In Psalm 107:23-31 the Psalmist is inspired to speak of how God uses stormy seas to get us to cry out to Him. “Those who go down to the sea in ships, who do business on great waters, they see the works of the LORD, and His wonders in the deep. For He commands and raises the stormy wind, which lifts up the waves of the sea. They mount up to the heavens, they go down again to the depths; their soul melts because of trouble. They reel to and for, and stagger like a drunken man, and are at their wits end. Then they cry out to the LORD in their trouble, and He brings them out of their distresses. He calms the storm, so that its waves are still. Then they are glad because they are quiet; so He guides them to their desired haven. Oh, that men would give thanks to the LORD for His goodness, and for His wonderful works to the children of men!” If you’ve ever watched an episode of Deadliest Catch you know how terrifying a stormy sea can be. Surely, I’m at my “wits end” just watching those waves on TV. I can’t imagine how seamen deal with such waters of the deep. But the fearsome storms lead us to cry out to God. We cling to the LORD in such storms of life. And ultimately such storms should move us to be thankful for the goodness and might of Almighty God who brings us through such terrible storms.

The Bible states, “God is our refuge and strength, a very present help in times of trouble” (Psalm 46:1). Horatio Spafford (1828-1888) was a successful lawyer and business man. He invested greatly in Christian ministry. He was a close friend of D.L. Moody. Spafford was described as intelligent, refined, deeply spiritual and devoted to God’s word. In 1871, as a consequence of the great Chicago Fire, Spafford’s investments were completely wiped out. Just before this tragedy Spafford’s son died. He was going through a severe storm of testing.

Spafford was exhausted and thought it beneficial to take a break from his business practices and go to England to join D. L. Moody in an evangelistic campaign. So, he planned to take his wife and four remaining daughters by ship to England in 1873. Due to an unexpected business need Spafford was unable to take the voyage with his wife and daughters but sent them ahead in hopes that he would catch up with them later. On November 22, the ship his wife and daughters were on collided with another ship at sea. The ship they were on sank in twelve minutes. Days later having been rescued, Mrs. Spafford cabled her husband the words, “Saved alone.”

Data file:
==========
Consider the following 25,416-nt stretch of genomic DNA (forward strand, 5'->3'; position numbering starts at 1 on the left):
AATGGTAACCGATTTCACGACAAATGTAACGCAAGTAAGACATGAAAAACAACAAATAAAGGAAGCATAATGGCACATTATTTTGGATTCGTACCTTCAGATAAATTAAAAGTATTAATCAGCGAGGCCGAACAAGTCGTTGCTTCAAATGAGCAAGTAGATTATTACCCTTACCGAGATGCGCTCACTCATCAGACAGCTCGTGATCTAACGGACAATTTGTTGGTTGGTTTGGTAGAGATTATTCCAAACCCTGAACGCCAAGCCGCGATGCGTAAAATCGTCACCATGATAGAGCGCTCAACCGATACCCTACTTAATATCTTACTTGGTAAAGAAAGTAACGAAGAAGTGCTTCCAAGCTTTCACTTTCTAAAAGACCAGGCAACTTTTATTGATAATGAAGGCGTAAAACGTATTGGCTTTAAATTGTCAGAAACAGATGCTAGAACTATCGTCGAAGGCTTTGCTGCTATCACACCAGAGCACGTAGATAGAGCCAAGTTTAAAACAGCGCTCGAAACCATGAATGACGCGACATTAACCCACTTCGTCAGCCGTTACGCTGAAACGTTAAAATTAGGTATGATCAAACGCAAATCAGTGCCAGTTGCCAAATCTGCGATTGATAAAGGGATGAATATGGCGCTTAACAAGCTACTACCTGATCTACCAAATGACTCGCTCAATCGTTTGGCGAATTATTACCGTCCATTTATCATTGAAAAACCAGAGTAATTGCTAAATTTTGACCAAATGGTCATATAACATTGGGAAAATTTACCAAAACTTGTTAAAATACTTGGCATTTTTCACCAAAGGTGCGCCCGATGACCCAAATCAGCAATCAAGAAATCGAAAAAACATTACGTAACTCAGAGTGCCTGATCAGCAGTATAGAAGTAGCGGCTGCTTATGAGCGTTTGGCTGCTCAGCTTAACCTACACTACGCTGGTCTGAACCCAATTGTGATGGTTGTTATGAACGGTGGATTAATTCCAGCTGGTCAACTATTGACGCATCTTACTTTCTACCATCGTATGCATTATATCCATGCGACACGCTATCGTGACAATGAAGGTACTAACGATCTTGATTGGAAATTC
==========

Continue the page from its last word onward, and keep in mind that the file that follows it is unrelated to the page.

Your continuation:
Shortly after the heart-breaking cable, Spafford made the voyage to England to join his wife. It’s believed that as he approached the location where the accident occurred, Spafford penned the words which would become one of the most well-known and God used hymns in history. Spafford was moved to write a hymn that has been used by the LORD to bring great comfort to those going through stormy waters in life. It is Well with My Soul is a timeless hymn to help us maneuver the storms of life.

As you read the lyrics to this great hymn, notice where Spafford places his emphasis. He doesn’t dwell on his loss, he focuses on the Lord and His redemptive work That is the right focus. Spafford looks away from the stormy seas and into the eyes of Jesus and finds great solace and strength to weather his storm.

It is Well with My Soul

  1. When peace, like a river, attendeth my way,
    When sorrows like sea billows roll;
    Whatever my lot, Thou hast taught me to say,
    It is well, it is well with my soul.
    • Refrain:
      It is well with my soul,
      It is well, it is well with my soul.
  2. Though Satan should buffet, though trials should come,
    Let this blest assurance control,
    That Christ hath regarded my helpless estate,
    And hath shed His own blood for my soul.
  3. My sin—oh, the bliss of this glorious thought!—
    My sin, not in part but the whole,
    Is nailed to the cross, and I bear it no more,
    Praise the Lord, praise the Lord, O my soul!
  4. For me, be it Christ, be it Christ hence to live:
    If Jordan above me shall roll,
    No pang shall be mine, for in death as in life
    Thou wilt whisper Thy peace to my soul.
  5. But, Lord, ’tis for Thee, for Thy coming we wait,
    The sky, not the grave, is our goal;
    Oh, trump of the angel! Oh, voice of the Lord!
    Blessed hope, blessed rest of my soul!
  6. And Lord, haste the day when the faith shall be sight,
    The clouds be rolled back as a scroll;
    The trump shall resound, and the Lord shall descend,
    Even so, it is well with my soul.

Maybe, just maybe, God is using the stormy weather to get the attention of our nation. Maybe, just maybe, these storms will be used by God to bring our nation, maybe even you, back to Him. Regardless, when the inevitable storms of life come, keep your eyes on Jesus. “Looking unto Jesus, the author and finisher of our faith.” And remember, “This hope we have as an anchor of the soul, both sure and steadfast” (Hebrews 6:19). String pearls the next time a storm hits.